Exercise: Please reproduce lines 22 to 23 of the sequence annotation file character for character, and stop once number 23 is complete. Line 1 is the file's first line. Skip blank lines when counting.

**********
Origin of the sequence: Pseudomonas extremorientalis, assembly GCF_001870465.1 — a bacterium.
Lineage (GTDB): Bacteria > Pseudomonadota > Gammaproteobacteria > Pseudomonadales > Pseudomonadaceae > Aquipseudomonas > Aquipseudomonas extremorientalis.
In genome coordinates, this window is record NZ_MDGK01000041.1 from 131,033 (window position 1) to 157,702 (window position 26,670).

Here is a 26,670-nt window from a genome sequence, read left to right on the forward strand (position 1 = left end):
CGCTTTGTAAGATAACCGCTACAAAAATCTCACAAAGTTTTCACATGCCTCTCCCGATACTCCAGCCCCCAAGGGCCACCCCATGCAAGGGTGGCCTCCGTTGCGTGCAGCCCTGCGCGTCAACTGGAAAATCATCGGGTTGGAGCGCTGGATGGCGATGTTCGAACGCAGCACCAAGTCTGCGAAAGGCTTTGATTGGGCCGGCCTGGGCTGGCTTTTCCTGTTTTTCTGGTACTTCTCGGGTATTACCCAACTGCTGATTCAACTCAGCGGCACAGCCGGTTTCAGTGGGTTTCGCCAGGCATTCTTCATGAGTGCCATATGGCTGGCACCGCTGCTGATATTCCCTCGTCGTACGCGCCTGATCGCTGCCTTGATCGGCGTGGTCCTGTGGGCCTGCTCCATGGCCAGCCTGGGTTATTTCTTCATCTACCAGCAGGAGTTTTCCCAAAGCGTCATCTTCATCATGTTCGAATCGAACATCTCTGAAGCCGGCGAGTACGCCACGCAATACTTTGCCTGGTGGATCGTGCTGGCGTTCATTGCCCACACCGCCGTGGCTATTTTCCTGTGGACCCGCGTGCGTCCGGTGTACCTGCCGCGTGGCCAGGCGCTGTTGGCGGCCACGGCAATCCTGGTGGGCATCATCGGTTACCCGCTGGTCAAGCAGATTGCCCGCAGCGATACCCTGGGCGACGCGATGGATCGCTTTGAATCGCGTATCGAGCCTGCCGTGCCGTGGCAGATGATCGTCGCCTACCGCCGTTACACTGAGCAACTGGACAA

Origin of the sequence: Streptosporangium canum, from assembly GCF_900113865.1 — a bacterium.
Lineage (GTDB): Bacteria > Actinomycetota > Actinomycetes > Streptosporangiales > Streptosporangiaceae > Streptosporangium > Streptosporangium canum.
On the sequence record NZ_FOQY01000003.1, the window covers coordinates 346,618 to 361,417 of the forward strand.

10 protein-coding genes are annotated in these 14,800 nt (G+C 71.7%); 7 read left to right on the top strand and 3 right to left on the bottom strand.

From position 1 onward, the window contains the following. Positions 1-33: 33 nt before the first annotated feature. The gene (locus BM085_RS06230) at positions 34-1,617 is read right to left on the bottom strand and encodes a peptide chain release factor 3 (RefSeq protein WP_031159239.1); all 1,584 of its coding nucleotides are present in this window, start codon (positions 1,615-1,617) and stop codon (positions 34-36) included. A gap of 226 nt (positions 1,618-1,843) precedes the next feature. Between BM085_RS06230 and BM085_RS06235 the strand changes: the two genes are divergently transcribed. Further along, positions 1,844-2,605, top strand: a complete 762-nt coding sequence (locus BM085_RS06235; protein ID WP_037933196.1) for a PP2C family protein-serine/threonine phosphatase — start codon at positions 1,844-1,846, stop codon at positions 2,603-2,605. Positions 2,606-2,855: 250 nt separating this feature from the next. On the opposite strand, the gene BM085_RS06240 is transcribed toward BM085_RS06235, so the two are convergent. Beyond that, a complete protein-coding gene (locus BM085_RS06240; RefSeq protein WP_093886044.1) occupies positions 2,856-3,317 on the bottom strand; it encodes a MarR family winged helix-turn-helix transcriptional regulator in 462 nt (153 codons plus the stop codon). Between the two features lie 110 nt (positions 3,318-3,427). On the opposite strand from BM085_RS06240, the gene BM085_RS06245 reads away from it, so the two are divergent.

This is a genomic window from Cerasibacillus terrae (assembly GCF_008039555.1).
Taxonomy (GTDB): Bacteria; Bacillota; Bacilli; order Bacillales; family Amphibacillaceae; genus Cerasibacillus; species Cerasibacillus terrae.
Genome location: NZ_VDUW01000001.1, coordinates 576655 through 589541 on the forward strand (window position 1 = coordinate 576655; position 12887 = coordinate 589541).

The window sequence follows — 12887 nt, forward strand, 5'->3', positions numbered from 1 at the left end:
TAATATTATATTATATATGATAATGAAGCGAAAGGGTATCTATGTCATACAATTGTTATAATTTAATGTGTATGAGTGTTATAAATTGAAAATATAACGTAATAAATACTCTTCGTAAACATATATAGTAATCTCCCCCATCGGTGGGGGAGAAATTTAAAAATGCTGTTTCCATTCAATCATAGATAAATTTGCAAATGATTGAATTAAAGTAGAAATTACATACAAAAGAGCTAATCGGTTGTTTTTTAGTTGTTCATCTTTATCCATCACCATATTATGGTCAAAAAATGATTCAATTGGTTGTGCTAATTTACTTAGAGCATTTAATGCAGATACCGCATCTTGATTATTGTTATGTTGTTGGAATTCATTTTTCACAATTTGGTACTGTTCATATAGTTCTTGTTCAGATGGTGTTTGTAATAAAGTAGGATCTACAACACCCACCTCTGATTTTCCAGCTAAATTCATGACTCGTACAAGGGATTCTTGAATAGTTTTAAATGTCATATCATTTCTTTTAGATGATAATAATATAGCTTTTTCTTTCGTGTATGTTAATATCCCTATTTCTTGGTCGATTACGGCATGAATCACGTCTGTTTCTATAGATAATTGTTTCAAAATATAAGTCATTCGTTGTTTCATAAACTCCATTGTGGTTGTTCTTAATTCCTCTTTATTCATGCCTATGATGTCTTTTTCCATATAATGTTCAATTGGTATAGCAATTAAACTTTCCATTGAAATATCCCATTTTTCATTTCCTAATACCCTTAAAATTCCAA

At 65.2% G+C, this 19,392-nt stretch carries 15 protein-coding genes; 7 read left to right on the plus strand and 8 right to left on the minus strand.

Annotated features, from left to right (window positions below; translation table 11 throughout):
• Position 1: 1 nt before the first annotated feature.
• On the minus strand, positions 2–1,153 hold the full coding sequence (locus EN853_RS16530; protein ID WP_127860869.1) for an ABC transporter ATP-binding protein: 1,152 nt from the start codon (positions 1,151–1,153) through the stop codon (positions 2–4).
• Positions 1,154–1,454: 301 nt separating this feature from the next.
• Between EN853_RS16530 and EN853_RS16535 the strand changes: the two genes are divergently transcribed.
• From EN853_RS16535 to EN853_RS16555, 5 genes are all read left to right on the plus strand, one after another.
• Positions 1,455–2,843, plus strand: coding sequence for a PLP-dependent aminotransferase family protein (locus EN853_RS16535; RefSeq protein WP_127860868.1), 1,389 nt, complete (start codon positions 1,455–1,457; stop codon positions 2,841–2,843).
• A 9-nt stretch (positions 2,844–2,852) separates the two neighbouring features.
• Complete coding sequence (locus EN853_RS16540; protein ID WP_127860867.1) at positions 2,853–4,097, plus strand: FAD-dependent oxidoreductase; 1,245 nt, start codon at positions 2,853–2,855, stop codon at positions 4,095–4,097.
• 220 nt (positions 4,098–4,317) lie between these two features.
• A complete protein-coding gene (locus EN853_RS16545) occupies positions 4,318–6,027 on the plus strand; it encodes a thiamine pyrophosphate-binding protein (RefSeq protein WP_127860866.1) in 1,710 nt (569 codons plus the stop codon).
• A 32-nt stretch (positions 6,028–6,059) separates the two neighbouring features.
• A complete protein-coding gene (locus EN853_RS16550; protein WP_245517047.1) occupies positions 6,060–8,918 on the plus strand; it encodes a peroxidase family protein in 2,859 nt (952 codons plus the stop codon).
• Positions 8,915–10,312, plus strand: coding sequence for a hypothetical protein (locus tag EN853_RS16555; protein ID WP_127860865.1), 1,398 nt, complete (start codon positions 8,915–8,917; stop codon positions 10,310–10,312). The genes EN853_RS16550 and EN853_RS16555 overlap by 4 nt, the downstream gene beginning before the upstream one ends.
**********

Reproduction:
• From EN853_RS16535 to EN853_RS16555, 5 genes are all read left to right on the plus strand, one after another.
• Positions 1,455–2,843, plus strand: coding sequence for a PLP-dependent aminotransferase family protein (locus EN853_RS16535; RefSeq protein WP_127860868.1), 1,389 nt, complete (start codon positions 1,455–1,457; stop codon positions 2,841–2,843).